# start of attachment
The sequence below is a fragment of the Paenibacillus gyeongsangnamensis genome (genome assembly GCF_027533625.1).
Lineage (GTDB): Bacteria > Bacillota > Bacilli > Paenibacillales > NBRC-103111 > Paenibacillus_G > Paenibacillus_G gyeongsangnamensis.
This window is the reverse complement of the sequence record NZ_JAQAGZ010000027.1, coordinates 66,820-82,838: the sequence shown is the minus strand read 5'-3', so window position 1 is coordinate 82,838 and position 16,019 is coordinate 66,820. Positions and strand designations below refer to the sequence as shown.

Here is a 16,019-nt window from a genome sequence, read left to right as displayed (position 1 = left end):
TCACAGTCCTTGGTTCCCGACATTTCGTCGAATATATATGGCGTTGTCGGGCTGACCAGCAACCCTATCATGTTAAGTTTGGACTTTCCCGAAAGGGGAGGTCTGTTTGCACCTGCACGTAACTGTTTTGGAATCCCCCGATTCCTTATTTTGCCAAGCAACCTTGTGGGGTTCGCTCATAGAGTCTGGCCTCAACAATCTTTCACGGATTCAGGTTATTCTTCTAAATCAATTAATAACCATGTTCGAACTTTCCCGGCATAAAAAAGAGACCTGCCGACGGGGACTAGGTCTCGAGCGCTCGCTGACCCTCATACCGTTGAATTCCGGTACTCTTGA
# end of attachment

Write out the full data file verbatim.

The sequence below is a fragment of the Paenibacillus gyeongsangnamensis genome (genome assembly GCF_027533625.1).
Lineage (GTDB): Bacteria > Bacillota > Bacilli > Paenibacillales > NBRC-103111 > Paenibacillus_G > Paenibacillus_G gyeongsangnamensis.
This window is the reverse complement of the sequence record NZ_JAQAGZ010000027.1, coordinates 66,820-82,838: the sequence shown is the minus strand read 5'-3', so window position 1 is coordinate 82,838 and position 16,019 is coordinate 66,820. Positions and strand designations below refer to the sequence as shown.

Here is a 16,019-nt window from a genome sequence, read left to right as displayed (position 1 = left end):
TCACAGTCCTTGGTTCCCGACATTTCGTCGAATATATATGGCGTTGTCGGGCTGACCAGCAACCCTATCATGTTAAGTTTGGACTTTCCCGAAAGGGGAGGTCTGTTTGCACCTGCACGTAACTGTTTTGGAATCCCCCGATTCCTTATTTTGCCAAGCAACCTTGTGGGGTTCGCTCATAGAGTCTGGCCTCAACAATCTTTCACGGATTCAGGTTATTCTTCTAAATCAATTAATAACCATGTTCGAACTTTCCCGGCATAAAAAAGAGACCTGCCGACGGGGACTAGGTCTCGAGCGCTCGCTGACCCTCATACCGTTGAATTCCGGTACTCTTGA